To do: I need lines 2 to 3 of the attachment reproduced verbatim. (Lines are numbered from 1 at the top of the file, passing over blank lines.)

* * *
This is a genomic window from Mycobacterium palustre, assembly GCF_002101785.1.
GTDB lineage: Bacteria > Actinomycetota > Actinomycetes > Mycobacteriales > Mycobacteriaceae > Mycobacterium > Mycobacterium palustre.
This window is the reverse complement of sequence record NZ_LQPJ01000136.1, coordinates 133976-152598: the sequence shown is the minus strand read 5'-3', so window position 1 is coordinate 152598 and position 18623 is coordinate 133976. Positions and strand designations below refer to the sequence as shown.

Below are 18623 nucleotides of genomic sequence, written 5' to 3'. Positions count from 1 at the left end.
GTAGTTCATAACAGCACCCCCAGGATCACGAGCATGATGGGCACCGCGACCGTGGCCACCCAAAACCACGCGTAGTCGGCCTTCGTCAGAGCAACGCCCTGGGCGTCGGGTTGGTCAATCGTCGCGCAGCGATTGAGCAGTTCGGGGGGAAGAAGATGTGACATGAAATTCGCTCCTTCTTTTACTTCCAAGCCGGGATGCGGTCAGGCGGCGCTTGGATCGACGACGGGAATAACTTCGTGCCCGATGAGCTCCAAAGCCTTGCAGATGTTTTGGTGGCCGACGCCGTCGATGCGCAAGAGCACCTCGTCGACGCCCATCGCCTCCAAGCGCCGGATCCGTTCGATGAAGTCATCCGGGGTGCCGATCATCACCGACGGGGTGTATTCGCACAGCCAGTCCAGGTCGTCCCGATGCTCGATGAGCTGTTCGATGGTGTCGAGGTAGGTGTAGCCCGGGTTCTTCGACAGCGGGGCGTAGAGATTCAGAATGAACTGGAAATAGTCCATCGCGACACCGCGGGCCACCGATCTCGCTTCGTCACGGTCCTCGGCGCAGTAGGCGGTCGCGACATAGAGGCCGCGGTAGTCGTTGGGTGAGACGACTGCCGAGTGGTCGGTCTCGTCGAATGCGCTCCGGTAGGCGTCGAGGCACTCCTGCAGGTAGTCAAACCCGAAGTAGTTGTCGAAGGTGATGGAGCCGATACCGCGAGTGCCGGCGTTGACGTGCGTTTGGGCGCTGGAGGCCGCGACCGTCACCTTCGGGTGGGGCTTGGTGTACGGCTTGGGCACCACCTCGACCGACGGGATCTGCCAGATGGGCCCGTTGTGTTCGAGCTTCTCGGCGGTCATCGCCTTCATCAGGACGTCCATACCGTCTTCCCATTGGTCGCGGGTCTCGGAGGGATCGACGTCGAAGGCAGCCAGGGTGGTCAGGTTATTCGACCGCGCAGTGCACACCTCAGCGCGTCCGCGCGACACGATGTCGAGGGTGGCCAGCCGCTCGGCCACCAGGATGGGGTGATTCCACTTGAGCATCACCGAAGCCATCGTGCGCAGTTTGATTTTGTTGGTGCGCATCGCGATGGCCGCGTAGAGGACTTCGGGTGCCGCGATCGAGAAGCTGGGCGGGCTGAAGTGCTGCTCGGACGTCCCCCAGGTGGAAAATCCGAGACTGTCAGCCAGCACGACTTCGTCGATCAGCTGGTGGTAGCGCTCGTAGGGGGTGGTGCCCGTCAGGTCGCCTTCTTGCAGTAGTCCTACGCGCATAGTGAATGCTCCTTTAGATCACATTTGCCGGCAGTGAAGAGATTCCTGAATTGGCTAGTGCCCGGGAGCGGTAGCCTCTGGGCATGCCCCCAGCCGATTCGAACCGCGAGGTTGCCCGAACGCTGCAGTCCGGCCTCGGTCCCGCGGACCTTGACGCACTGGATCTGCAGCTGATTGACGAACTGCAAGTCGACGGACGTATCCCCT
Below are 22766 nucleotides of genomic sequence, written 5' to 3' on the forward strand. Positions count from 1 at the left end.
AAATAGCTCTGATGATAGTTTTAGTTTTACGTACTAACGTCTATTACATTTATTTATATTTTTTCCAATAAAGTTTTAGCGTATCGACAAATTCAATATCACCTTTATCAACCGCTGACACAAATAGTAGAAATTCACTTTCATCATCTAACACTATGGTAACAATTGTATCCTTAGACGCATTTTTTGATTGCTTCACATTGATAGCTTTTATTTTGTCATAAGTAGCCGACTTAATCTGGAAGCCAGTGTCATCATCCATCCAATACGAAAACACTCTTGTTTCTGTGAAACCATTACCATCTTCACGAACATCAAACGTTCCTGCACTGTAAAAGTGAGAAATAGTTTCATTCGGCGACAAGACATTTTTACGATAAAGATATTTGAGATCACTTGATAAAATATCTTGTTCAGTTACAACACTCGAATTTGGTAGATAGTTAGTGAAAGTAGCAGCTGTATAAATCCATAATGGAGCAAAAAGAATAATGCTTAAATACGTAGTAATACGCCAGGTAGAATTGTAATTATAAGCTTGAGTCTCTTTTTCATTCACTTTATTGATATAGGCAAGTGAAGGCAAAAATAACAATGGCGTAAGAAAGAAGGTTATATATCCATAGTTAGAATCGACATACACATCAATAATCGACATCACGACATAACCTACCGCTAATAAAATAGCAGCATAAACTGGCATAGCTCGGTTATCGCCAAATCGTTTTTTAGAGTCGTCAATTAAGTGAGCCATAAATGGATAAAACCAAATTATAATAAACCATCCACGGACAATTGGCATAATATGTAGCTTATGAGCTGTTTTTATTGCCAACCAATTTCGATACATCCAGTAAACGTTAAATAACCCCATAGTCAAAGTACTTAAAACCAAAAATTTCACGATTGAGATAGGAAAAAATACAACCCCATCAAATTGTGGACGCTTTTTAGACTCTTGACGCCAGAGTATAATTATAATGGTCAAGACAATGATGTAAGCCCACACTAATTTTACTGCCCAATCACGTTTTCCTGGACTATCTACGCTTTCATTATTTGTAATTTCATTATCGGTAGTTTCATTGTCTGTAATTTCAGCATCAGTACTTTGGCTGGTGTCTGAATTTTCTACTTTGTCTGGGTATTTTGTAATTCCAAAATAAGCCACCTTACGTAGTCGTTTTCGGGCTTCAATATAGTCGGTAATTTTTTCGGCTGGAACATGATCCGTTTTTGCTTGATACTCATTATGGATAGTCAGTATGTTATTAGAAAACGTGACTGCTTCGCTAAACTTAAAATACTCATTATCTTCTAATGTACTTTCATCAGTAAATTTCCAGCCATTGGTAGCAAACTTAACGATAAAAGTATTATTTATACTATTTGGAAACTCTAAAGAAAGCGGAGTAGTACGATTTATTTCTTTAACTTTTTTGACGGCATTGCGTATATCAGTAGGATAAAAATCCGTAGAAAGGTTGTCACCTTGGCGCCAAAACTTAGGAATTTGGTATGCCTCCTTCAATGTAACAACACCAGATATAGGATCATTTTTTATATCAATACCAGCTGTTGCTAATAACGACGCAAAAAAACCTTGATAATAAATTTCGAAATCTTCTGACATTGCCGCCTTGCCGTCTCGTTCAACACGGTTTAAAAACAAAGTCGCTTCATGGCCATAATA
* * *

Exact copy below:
GTDB lineage: Bacteria > Actinomycetota > Actinomycetes > Mycobacteriales > Mycobacteriaceae > Mycobacterium > Mycobacterium palustre.
This window is the reverse complement of sequence record NZ_LQPJ01000136.1, coordinates 133976-152598: the sequence shown is the minus strand read 5'-3', so window position 1 is coordinate 152598 and position 18623 is coordinate 133976. Positions and strand designations below refer to the sequence as shown.